Conservative Self-Delusion On Liberal Economic Policy

The Anonymous Liberal has reviewed a number of conservative blogs and finds the same signs of self-delusion among many of them which I have pointed out in numerous posts (including here, here and here along with the previous post).

Most of the posts I read were filled with complete nonsense about the dangers of government interference with private industry (as if that’s not what always happens when companies go bankrupt). Many indulged in the paranoid fantasy that the Obama administration wants to take over and run GM, that administration officials would soon be sitting in the board room telling GM what cars to make, who to hire, where to build factories, etc. Others warned that this was a dangerous power grab by the Obama administration, that it was the first major step toward turning the country into a socialist state.

I’m always amazed by how willing conservatives are to believe their own lazy caricatures and, as a result, how completely and utterly they fail to understand the actual motivations and beliefs of their political opponents. The reality is that liberals in this country — including Obama — have absolutely no desire whatsoever to nationalize private enterprise. They’re not going around looking for excuses to take over corporations. Quite the opposite, actually…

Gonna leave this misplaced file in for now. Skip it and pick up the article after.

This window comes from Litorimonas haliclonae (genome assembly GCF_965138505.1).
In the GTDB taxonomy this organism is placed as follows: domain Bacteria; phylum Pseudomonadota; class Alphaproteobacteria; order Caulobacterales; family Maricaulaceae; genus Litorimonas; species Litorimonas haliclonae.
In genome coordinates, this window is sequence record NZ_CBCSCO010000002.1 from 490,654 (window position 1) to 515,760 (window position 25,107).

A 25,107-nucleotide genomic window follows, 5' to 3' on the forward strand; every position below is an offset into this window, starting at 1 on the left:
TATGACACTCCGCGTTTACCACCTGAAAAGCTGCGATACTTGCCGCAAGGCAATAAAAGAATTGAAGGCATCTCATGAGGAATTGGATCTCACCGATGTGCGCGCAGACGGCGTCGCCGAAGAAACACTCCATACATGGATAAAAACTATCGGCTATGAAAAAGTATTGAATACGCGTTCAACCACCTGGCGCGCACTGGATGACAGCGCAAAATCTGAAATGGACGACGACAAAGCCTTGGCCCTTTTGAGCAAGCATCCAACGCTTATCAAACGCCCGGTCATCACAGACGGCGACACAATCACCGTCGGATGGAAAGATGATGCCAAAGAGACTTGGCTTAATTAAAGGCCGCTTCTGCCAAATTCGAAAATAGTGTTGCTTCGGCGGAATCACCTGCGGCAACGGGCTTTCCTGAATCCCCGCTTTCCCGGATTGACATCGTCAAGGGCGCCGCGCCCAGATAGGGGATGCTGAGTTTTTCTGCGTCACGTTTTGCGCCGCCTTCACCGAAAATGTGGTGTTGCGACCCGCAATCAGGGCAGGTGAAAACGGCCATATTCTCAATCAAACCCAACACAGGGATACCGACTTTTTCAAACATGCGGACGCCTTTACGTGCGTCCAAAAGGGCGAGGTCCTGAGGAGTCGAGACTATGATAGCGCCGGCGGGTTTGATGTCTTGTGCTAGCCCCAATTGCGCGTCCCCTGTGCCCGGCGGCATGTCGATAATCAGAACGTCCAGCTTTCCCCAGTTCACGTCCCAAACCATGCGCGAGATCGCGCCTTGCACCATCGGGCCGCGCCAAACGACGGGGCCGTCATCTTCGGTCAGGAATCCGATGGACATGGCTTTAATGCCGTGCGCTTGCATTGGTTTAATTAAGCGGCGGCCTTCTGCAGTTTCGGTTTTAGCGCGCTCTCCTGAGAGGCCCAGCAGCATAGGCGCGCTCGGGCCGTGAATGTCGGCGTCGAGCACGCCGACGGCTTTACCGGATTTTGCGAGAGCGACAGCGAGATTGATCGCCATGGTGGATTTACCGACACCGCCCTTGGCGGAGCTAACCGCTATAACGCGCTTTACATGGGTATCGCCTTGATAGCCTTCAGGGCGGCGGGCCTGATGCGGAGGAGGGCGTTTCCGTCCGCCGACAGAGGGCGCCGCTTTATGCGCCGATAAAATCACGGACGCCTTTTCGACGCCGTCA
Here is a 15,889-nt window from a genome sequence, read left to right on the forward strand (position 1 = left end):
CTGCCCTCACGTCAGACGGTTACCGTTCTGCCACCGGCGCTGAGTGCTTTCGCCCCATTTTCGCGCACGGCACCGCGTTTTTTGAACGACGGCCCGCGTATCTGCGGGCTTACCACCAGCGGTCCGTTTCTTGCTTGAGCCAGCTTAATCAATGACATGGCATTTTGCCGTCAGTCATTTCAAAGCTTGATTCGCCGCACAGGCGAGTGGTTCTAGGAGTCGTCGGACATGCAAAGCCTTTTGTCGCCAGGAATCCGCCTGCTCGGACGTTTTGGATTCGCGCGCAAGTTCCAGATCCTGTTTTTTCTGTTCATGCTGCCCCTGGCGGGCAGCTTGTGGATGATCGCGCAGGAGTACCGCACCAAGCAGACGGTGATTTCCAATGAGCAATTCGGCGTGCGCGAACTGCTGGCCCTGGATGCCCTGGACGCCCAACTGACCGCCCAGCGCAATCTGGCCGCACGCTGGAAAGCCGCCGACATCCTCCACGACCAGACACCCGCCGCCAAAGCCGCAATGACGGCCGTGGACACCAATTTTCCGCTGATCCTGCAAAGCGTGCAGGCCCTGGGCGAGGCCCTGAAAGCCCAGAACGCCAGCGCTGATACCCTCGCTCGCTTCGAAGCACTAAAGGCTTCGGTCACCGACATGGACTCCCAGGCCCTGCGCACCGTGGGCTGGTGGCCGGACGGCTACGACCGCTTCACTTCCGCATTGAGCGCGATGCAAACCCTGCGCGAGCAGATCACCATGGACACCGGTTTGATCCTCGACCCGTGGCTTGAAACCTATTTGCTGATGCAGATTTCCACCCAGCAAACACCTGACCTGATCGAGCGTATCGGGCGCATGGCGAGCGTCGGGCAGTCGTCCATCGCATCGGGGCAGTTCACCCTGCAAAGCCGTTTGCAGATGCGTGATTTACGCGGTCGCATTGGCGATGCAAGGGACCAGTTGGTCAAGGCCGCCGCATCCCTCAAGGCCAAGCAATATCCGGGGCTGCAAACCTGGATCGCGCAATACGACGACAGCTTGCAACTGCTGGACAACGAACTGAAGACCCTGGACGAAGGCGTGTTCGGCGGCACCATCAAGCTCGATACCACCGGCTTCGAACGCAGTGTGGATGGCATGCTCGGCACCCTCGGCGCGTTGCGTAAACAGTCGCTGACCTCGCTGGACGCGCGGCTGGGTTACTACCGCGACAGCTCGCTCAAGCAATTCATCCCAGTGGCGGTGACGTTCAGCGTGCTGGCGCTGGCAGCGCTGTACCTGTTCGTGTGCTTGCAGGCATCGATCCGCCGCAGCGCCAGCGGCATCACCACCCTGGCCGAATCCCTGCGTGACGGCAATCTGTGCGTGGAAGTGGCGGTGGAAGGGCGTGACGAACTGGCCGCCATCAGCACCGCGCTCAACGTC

The notion that there is anyone of significance on the American left who still believes in anything approaching genuine socialism is pure fantasy. That debate, to the extent it ever really happened in this country, was settled a long time ago. What we’re dealing with right now are differences of opinion regarding how best to manage the failure of a number of major companies. It’s not a debate about socialism vs. capitalism; it’s a debate about methods of damage control. But many conservatives have so deluded themselves with their own propaganda that they’re not even capable of following the conversation any more. So instead they spend all day indulging in paranoid delusions and debates that have no relevance to current events. It’s a sad spectacle.

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65 Comments

  1. 1
    Ron Chusid says:

    Fritz,

    You are either paranoid or have a very low opinion of American business.